FOLLY: Bubble Tii (a vendor at the EatDrinkFestival) moved to a shiny new store in Lekki and acquired a roommate along the way. That roommate is the Mango Room.
Now, this is the first Carribean restaurant I've come across in Lagos and I was quite excited. Even more excited when I realized they did NOT have jollof rice on the menu. I bet a dusty Nigerian has asked.
NOSA: Sure, they didn't have jollof on the menu, but they didn't have a bunch of the stuff listed on the menu either.
FOLLY: Initially, I was going to get a medium portion each of curry goat and oxtail but they said they didn't have medium portions of the oxtail, so I settled on a large portion of the oxtail with a side of rice and peas for Nosa and me, to share.
NOSA: ....which was a completely terrible idea.
FOLLY: The large oxtail portion wasn't that large, sadly.
NOSA: I wonder how small their "medium" must be.
FOLLY: The oxtail was delicious, it was so tender and juicy.
NOSA: I think this is why the portion size upset me so much.
FOLLY: They really did that meat justice, I suspect it was slow cooked.
NOSA: The thought of oxtail, in itself, scares me but this was really good. I wish the sauce it was cooked in was, for lack of a better word, overwhelming. This is more of a personal problem to be fair. I had just taken drugs and wished the taste would drown out the medicine aftertaste I already had in my mouth.
FOLLY: The rice and peas were also great. Now, these are aren't regular green peas like you and I know but are actually kidney beans, which makes me wonder why the Jamaicans call them peas but that's irrelevant.
NOSA: I fully expected Mango Room to be lazy and serve the regular Nigerian "rice & beans" like the one at Chicken Republic. Look, Nigerian restaurants have scammed me so I'm always so edgy about these things.
FOLLY: What I liked about this was the 'swaltiness' (sweet and salty). Something was added to the rice to also give it a sweet base, I think brown sugar or coconut milk.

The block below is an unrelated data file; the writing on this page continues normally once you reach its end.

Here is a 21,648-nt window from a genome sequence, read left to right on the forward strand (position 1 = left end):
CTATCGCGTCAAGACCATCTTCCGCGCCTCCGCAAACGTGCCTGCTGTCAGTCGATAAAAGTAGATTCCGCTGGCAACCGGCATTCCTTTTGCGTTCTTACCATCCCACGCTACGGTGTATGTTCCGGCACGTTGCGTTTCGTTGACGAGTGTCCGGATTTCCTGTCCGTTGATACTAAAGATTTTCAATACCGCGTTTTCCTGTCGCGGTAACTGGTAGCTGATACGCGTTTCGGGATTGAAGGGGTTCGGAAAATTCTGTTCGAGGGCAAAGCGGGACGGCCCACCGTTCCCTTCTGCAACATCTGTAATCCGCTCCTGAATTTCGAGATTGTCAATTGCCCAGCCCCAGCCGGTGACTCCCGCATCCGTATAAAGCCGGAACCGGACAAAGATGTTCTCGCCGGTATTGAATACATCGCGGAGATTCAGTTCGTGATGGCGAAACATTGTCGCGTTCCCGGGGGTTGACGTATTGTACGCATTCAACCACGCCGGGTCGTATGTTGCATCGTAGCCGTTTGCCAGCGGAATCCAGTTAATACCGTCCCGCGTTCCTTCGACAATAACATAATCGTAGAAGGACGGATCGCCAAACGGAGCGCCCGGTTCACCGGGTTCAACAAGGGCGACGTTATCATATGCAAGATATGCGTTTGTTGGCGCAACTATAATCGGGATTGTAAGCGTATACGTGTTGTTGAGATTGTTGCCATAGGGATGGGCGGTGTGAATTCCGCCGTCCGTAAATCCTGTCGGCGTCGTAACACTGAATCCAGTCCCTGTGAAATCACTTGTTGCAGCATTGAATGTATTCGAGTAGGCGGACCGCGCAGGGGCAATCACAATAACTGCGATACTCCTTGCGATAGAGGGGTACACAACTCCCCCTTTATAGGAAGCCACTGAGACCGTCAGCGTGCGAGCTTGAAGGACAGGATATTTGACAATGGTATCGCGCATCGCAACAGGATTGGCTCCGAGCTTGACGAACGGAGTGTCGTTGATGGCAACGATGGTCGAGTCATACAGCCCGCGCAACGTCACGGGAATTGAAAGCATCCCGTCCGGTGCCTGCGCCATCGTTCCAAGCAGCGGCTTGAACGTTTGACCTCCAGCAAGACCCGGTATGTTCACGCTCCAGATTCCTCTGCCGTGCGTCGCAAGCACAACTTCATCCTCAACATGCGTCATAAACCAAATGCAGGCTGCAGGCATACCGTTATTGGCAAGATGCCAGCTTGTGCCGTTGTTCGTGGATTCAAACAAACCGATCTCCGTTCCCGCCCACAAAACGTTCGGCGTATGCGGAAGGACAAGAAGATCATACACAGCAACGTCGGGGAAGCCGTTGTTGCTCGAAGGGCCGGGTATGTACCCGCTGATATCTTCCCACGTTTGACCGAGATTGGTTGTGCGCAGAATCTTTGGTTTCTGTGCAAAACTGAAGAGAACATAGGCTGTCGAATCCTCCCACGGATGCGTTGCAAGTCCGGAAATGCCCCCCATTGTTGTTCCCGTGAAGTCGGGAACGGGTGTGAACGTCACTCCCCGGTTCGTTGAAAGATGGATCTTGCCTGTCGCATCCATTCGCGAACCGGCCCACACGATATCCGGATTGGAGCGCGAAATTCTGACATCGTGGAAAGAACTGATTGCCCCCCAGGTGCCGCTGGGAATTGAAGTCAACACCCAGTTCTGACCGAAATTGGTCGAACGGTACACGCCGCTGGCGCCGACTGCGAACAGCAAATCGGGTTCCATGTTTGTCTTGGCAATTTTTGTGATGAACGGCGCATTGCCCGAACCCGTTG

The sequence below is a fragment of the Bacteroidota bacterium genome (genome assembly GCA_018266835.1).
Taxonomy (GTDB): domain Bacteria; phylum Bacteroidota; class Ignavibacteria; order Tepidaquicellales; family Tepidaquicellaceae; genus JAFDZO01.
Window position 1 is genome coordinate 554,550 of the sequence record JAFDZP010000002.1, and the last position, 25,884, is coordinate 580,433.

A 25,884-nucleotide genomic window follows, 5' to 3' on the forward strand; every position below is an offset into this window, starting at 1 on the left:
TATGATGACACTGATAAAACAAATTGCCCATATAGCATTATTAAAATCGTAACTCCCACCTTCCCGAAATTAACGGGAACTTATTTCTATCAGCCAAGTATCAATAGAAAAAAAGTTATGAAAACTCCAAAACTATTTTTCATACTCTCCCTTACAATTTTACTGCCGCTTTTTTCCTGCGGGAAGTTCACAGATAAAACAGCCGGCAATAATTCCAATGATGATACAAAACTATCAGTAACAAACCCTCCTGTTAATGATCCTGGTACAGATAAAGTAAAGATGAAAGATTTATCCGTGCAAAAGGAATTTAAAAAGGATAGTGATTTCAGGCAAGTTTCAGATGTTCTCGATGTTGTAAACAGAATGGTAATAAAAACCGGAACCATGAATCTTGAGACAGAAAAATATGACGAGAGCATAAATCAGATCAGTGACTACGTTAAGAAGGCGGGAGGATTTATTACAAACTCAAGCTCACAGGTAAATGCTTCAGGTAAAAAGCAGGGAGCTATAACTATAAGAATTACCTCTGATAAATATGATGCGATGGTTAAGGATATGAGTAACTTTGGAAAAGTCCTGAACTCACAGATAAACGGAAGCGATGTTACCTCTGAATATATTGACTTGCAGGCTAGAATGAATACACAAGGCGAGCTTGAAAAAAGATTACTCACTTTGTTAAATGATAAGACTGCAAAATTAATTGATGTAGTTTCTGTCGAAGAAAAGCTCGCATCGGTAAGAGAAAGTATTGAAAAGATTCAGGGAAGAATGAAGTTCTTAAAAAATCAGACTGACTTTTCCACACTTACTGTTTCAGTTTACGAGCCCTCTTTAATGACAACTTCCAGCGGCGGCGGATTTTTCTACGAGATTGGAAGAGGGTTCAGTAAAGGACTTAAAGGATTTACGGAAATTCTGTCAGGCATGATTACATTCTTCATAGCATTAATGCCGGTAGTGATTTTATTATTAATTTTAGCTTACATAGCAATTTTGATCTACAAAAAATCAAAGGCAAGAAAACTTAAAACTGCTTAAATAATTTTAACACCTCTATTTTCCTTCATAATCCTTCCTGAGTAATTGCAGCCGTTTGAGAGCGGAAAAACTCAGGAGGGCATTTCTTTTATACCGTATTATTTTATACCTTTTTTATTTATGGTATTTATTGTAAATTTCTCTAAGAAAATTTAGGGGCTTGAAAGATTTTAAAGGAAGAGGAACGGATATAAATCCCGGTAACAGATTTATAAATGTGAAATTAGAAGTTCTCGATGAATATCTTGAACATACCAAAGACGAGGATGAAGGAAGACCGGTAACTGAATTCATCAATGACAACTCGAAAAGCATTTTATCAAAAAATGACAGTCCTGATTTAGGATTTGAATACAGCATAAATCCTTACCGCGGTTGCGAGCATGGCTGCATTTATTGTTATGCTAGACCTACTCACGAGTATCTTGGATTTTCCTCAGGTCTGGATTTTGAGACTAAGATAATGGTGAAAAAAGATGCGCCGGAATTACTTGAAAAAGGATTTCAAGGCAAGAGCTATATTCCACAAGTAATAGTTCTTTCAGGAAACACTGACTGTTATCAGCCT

NOSA: I kept waiting for the real taste to show up. The rice and peas were actually delicious, but as a Nigerian conditioned to think there's only one way for rice to taste, I thought I was imagining this "swalty" thing.
FOLLY: The patty was a little thin and quite expensive if you ask me. N500 for a small meat pie in this economy, I mean, my people damn near had a revolution when Mr. Biggs increased the price of their meat pie to N250.
Don't get me wrong though the beef patty wasn't just a meat pie, I'm just comparing it to one since that's what we're familiar with in Nigeria.
NOSA: The beef patty is no meat pie, at all. They might look like twins or "similiar", as one man told Folly yesterday, but they're very different.
FOLLY: Two things that make a Jamaican patty different from a meat pie is a flakier and spiced (curry) crust, and this one had both of those.
NOSA: Meat Pie > Beef Patty because Nigeria > Jamaica obvs.
Banter aside, I wonder what Jamaicans would think of our meat pie.
FOLLY: Finally, I had no idea what to expect with the fried dumplings but these can be likened to puff-puff or fried bread. We used these to mop up the left over sauce from the oxtails.
NOSA: This is really a puff-puff strip. Can't tell me nothing.
FOLLY: This is a nice place and I quite enjoyed the Oxtail. I'd like to try the curry goat or something else on their menu if I come back.
NOSA: I hated the fact that it costs more to eat in than to take out. And none of the staff could explain why. It would be nice if the owner explained these things to the staff. I also hate that they cover the plates with a microwave cover when serving. These little grievances aside, I'll absolutely come back here. Totally worth it.
Fried Dumpling - N1000
Beef Patty - N500
Rice & Peas with Oxtail - N4000